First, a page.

Almost six decades ago, physicists were interested to know- what happens if making the electronic ‘energy gap’ between an insulator and a conductor smaller and smaller. Will it change a simple insulator into a simple metal where the electrons can move freely, or does something more interesting happen? Physicists predicted that- under certain conditions, it would result in something more exciting- an antiferromagnetic excitonic insulator, a magnetic state of matter.
Scientists at the U.S. Department of Energy’s Brookhaven National Laboratory have now discovered this magnetic state of matter- an antiferromagnetic excitonic insulator. This is a novel type of magnet that involves solid magnetic attraction between electrons in a layered material. This makes the electrons arrange their magnetic moments, or “spins,” into a regular up-down “antiferromagnetic” pattern.
What makes this material so exotic and interesting?
The electrons on adjacent atoms in an antiferromagnet have their axes of magnetic polarization (spins) aligned in alternating directions: up, down, up, down, and so on. On the scale of the whole material, those alternating internal magnetic orientations counterbalance each other, bringing about no net magnetism of overall material.
This type of material can be switched quickly between different states. They’re resistant to lost information due to interference from external magnetic fields. These properties make antiferromagnetic materials attractive for modern communication technologies.
Excitons emerge when certain circumstances allow electrons to move around and associate emphatically with each other to form bound states. Electrons can likewise form bound states with “holes,” the vacancies left behind when electrons jump to an alternate position or energy level in a material. When electrons interact, strong magnetic attractions prompt the binding. When electron and hole interact, the attraction must be strong enough to overcome the material’s “energy gap,” a characteristic of an insulator.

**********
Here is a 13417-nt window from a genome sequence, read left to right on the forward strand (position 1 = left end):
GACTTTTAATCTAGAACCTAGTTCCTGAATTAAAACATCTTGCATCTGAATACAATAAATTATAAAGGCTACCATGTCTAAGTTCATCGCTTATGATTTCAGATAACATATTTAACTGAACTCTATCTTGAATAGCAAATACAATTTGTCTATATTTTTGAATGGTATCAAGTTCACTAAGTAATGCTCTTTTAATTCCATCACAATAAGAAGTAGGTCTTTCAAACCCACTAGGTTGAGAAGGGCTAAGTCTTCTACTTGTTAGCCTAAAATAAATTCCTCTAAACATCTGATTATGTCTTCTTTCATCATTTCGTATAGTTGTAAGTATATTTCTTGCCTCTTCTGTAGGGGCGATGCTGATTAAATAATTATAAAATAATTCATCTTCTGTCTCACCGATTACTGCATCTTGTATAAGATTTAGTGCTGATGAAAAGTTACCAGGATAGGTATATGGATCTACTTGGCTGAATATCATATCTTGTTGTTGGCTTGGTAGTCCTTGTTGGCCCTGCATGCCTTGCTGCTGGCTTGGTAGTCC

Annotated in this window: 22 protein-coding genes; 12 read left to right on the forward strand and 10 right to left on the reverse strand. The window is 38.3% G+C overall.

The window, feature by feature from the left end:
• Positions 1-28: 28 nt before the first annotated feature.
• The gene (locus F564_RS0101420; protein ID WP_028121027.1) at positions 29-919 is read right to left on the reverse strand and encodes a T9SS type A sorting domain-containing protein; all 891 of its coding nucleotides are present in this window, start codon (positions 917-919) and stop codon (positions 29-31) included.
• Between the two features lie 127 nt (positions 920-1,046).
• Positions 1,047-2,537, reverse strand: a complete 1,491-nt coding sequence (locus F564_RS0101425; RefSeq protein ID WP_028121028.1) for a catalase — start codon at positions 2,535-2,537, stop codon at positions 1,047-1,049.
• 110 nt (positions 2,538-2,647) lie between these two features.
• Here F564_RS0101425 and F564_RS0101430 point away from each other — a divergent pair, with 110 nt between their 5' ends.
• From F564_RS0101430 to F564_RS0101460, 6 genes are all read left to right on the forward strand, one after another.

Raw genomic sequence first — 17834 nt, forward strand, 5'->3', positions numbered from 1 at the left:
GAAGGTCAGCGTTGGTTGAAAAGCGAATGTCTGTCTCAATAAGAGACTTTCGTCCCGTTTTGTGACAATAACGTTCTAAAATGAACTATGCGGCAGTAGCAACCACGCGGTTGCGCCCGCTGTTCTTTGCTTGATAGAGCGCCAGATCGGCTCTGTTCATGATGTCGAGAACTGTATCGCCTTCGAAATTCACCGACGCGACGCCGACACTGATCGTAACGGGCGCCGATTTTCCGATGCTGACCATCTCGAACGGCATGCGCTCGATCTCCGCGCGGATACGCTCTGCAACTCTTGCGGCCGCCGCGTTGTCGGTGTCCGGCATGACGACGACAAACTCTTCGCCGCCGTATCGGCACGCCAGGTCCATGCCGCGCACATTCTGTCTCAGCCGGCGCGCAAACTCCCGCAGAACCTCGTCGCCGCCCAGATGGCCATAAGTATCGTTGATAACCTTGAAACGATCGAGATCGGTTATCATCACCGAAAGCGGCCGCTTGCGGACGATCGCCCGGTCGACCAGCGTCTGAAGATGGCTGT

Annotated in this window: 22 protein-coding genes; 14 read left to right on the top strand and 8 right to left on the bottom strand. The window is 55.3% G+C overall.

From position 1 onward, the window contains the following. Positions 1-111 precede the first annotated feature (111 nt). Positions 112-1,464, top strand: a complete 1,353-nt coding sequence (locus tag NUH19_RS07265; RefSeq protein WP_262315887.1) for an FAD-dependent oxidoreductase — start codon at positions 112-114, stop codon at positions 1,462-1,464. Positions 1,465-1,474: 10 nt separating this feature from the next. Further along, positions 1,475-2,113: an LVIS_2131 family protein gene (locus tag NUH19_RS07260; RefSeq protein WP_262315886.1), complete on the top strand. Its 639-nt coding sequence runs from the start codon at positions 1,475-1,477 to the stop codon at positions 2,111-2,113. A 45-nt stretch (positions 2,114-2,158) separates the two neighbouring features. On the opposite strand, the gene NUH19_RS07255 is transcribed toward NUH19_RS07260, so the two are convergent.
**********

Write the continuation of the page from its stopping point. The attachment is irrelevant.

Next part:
Brookhaven Lab physicist Mark Dean, a senior author on a paper, said, “An insulator is the opposite of a metal; it’s a material that doesn’t conduct electricity. Electrons in the material generally stay in a low, or “ground,” energy state. The electrons are all jammed in place, like people in a filled amphitheater; they can’t move around.”
“To get the electrons to move, you have to give them a boost in energy that’s big enough to overcome a characteristic gap between the ground state and a higher energy level.”
“In very special circumstances, the energy gain from magnetic electron-hole interactions can outweigh the energy cost of electrons jumping across the energy gap.”
In this study, scientists used state-of-art techniques to explore those special circumstances. Their aim was to determine the emergence of the antiferromagnetic excitonic insulator state.
They studied and identified a material called strontium iridium oxide. Later, by using x-rays at the Advanced Photon Source. They measured the magnetic interactions and associated energy cost of moving electrons.
The team started their investigation at a high temperature and gradually cooled the material. With cooling, the energy gap steadily narrowed. Electrons started jumping between the magnetic layers of the material at 285 Kelvin (about 53 degrees Fahrenheit. They immediately formed bound pairs with the holes they’d left behind. At the same time, they trigger the antiferromagnetic alignment of adjacent electron spins.
After performing some calculations, they developed a model using the concept of the predicted antiferromagnetic excitonic insulator. The model comprehensively explains the experimental results.
Yao Shen (Brookhaven Lab) said, “Using x-rays, we observed that the binding triggered by the attraction between electrons and holes gives back more energy than when the electron jumped over the bandgap. Because this process saves energy, all the electrons want to do this. Then, after all, electrons have accomplished the transition, the material looks different from the high-temperature state in terms of the overall arrangement of electrons and spins. The new configuration involves the electron spins being ordered in an antiferromagnetic pattern while the bound pairs create a ‘locked-in’ insulating state.”
- D. G. Mazzone, Y. Shen, H. Suwa, G. Fabbris, J. Yang, S.-S. Zhang, H. Miao, J. Sears, Ke Jia, Y. G. Shi, M. H. Upton, D. M. Casa, X. Liu, Jian Liu, C. D. Batista, M. P. M. Dean. Antiferromagnetic excitonic insulator state in Sr3Ir2O7. Nature Communications, 2022; 13 (1) DOI: 10.1038/s41467-022-28207-w